Academic journal article Journal of Sustainable Development

Environmental Sustainability and Participatory Approaches: The Case of Italy

Academic journal article Journal of Sustainable Development

Environmental Sustainability and Participatory Approaches: The Case of Italy

Article excerpt

Abstract

A big challenge of the new millennium consists of activating a large mobilization of society toward concrete, efficient and efficacy actions which promote awareness of the problems and their solutions for a sustainable environment. In order to address the different environmental issues existing today in Italy, besides correct and transparent communication, it is also needed the involvement of local communities. The greater problem is how to inform the public. Starting from an analysis of different kinds of participatory approaches, the paper proposes a classification of methods and techniques in four different typologies: participation by feedback, participation by consultation, participation by negotiating and participation by online interaction. Moreover, in depth interviews have been carried out to interdisciplinary experts to evaluate which participatory approaches are the best to use in Italy in terms of participation and cost-effectiveness, to identify constraints that limit the implementation of the different approaches and to provide solutions to overcome them.

Keywords: participatory methods, environmental sustainability, public involvement, environmental communication, policy makers, bottom-up approaches

1. Introduction

Governments, communities, NGOs, companies (both for production and services) are increasingly addressing problems related with environment. In particular, they accepted the challenge of mobilizing citizens and more generally society to act sustainably. In fact, the actor's involvement, such as research Institutes, local authorities, companies, businesses, investors and civil society is needed to accelerate the transition toward a sustainable society. The concept of public involvement implies the active involvement of people in planning processes, in decision-making and activities towards environmental conservation and preservation. The main objective of public involvement consists in engaging citizens by Institutions (intended as formal organizations of government and public administrations such as: municipalities, provinces, regions, State) to discuss problems and suggest alternatives or solutions in environmental issues which affect their quality of life. "Participation" "bottom-up processes" and "inclusive governance" (Few et al., 2006) allow increasing collective awareness about environmental issues, and force Institutions to incorporate greater transparency into their regulations and policies. Already in 1993, the Fifth Action Programme on the environment launched by the European Commission extended the citizens' right to be informed, toward the right to actively participate (De Marchi et al., 2001), considering public participation as the conditio sine qua non for reaching a sustainable development.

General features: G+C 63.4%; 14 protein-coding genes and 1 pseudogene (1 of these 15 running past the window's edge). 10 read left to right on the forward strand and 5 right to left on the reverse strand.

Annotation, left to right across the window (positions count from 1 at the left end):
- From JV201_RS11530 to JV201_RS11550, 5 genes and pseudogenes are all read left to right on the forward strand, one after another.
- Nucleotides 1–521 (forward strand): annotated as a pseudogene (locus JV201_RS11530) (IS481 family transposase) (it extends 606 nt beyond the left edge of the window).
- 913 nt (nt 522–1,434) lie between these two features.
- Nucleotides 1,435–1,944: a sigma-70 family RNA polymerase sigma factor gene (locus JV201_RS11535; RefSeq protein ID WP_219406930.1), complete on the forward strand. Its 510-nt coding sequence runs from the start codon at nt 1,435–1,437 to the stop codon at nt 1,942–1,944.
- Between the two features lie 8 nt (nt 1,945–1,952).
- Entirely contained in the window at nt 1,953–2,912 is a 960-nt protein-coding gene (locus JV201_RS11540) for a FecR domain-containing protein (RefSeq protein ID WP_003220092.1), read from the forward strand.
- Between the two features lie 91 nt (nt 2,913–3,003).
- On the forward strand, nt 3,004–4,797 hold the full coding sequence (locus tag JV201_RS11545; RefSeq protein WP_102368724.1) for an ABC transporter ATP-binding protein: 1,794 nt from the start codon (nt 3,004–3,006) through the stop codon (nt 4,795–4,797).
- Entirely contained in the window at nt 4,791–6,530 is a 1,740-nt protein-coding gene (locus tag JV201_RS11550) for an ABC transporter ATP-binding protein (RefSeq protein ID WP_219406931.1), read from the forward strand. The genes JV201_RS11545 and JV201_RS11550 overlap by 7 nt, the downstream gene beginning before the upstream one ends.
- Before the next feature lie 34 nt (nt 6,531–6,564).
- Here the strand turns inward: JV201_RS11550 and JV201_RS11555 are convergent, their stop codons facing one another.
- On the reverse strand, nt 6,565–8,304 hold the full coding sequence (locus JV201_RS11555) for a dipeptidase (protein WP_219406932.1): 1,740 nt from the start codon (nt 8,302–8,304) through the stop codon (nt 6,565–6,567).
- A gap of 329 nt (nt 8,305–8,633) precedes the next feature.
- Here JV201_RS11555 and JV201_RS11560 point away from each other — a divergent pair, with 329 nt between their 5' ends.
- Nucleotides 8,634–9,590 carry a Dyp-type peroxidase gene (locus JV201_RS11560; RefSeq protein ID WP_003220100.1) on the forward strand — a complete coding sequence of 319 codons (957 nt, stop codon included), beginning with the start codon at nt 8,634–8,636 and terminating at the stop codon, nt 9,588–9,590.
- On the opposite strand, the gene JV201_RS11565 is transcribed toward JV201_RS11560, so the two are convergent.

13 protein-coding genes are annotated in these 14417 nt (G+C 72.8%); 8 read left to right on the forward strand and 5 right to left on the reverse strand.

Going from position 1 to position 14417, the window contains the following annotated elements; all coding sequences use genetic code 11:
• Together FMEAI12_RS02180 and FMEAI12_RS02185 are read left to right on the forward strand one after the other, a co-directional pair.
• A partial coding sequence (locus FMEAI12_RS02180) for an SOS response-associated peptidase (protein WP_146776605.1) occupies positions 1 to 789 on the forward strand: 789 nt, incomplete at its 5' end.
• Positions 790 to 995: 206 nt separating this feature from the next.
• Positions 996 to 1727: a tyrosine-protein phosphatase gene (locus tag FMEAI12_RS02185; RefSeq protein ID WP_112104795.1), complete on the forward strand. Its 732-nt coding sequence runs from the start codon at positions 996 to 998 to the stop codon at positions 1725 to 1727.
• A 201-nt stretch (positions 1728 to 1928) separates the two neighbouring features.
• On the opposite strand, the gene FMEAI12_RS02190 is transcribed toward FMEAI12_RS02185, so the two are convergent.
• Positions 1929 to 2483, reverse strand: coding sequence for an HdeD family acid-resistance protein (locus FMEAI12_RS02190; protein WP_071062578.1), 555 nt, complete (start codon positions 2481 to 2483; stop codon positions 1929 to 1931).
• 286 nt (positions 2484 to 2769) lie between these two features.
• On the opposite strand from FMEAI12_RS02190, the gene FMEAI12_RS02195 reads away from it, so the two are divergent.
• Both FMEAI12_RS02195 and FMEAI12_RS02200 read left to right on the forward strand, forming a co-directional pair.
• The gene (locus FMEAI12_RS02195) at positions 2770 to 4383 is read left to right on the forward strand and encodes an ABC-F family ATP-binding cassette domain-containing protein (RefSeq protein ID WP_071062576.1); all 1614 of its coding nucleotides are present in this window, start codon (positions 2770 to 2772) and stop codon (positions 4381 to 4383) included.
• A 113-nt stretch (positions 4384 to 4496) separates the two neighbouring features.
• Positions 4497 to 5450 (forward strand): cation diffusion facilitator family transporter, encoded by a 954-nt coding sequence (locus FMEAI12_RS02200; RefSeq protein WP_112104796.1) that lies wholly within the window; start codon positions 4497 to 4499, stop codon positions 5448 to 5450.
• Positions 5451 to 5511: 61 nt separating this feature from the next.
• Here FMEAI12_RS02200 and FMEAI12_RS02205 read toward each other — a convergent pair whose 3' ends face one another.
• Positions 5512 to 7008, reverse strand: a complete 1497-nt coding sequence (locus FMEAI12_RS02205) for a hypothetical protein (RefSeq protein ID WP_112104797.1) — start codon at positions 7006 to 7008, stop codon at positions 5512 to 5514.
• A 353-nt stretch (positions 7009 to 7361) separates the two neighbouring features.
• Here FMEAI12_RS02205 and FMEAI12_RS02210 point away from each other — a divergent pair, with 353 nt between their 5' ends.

Reed (2008) classified the main historical phases of the principle of participation in environmental issues within the political agendas from sixteen to 2000:

- Sixteen: the environmental issues begin to emerge on societal and political agendas (van Tatenhove & Leroy, 2003);

- Seventies: first experiences of direct public involvement in data collection and planning procedures (Pretty, 1995a, 1995b);

- Eighties: application of participatory approaches in local development projects, firstly in rural field and then in depressed contexts (Chambers, 1983);

- Nineties: the principle of participation for achieving a sustainable development (UNCTAD, Rio de Janeiro, 1992);

- In 2000: disillusionment and subsequent critique of participation (Cooke & Kothari, 2001) and finally to a growing "post-participation" consensus over best practice, learning from the mistakes and successes (Hickey & Mohan, 2005).

Today participation is a right enshrined in International Agreements (Aarhus Convention, 1998) and in national laws (e.g. requirements for Strategic Environmental Assessment); however, there is a wide debate on the effectiveness of these approaches (Newig & Fritsch, 2009; Irvin & Stransbury, 2004). …

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